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Vitamin K for Health

Vitamin K is much more than a blood-clotting agent. Vitamin K improves bone density, aids in preventing hardening of the arteries, and is a strong antioxidant.

There are 3 known forms of vitamin K. K1 is found in dark green leafy vegetables. K2 is synthesized in the body by the healthy bacteria in the gut, and is found in naturally fermented foods, such as rejuvelac and sauerkraut. K3 is synthetic and tends to generate excess free radicals, and should be avoided.

Although vitamin K is fat-soluble, it is not stored in the body. Deficiency of vitamin K is common. Antibiotics, aspirin, cholesterol-reducing drugs, and hydrogenated oils are known to interfere with or deplete vitamin K.

New research on vitamin K is showing that K helps to keep calcium in the bones and out of the arteries. Vitamin K works on a specific form of protein that controls calcium. With enough vitamin K, this protein (osteocalcin) can secure calcium and prevent it from drifting out of the bones into soft tissue. When there is not enough vitamin K in the body to “carboxylate” the osteocalcin, calcium leaves the bones, which then become porous.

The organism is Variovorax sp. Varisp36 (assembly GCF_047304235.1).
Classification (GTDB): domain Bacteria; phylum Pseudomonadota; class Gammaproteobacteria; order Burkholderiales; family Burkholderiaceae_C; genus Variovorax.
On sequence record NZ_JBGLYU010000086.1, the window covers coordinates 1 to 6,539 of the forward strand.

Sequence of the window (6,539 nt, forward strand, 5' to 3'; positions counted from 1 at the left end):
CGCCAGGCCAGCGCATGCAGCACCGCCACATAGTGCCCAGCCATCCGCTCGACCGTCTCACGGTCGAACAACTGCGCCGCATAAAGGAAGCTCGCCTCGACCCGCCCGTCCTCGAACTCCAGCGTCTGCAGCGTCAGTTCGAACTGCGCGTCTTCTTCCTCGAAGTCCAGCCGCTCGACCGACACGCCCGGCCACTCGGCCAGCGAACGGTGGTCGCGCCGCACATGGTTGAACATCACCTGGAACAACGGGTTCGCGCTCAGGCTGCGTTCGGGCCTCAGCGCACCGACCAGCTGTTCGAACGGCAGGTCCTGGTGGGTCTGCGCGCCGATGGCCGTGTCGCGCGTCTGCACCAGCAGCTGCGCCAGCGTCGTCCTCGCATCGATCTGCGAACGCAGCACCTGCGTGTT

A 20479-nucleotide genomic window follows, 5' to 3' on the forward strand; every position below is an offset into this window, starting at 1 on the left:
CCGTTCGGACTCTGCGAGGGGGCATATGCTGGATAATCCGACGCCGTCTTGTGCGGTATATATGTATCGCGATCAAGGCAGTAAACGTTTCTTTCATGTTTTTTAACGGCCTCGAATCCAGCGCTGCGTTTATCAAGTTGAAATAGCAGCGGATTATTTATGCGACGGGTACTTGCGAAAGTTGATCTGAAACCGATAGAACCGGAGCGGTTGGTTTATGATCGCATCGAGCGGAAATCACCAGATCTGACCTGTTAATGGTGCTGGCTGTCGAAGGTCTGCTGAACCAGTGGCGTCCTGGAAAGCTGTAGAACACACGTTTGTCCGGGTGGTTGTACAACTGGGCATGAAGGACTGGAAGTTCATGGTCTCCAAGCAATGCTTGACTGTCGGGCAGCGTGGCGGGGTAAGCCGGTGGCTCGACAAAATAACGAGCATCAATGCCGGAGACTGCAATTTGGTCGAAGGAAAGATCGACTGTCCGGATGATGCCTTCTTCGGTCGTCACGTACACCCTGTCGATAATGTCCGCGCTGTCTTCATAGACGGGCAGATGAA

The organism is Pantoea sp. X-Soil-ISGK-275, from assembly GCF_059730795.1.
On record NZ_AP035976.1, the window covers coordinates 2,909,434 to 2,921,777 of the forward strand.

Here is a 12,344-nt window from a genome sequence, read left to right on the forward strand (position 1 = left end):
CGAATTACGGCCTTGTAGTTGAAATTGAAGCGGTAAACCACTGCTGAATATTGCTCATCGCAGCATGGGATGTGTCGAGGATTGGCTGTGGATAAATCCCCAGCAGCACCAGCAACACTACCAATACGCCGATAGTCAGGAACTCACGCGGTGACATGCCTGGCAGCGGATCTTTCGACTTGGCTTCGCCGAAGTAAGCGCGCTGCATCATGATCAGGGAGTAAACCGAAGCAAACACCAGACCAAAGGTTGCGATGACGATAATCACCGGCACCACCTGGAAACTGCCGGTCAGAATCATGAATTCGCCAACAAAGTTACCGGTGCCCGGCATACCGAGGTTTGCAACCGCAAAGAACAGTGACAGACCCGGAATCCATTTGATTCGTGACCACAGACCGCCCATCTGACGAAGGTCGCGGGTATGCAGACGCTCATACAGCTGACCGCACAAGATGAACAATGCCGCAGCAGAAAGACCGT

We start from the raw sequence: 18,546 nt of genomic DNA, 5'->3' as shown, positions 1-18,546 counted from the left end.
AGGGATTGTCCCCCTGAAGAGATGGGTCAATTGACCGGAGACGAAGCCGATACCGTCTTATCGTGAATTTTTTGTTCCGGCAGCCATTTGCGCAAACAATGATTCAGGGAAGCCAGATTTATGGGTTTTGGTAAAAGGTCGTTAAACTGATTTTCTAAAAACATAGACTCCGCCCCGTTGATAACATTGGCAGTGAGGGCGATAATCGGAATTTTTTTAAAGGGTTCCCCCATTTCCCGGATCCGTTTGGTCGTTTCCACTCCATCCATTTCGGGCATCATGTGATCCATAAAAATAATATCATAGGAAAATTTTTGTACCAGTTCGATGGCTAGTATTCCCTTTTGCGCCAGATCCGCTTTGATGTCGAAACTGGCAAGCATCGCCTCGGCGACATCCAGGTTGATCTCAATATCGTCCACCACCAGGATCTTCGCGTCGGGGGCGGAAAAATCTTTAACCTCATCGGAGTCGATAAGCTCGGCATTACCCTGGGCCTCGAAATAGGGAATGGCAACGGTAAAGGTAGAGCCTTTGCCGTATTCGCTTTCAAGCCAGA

Vitamin K seems to be significant in preventing calcification or hardening of the arteries. Vitamin K is necessary to produce enough of a specific protein that prevents arterial calcification, and appears to be helpful in preventing strokes and in preventing Alzheimer’s Disease.

K is found abundantly in green leafy vegetables, such as wheatgrass and spinach. Maintaining healthy levels of “good” bacteria in the gut by eating naturally fermented foods will also help ensure adequate levels of vitamin K.

Organic Wheatgrass Powder is available.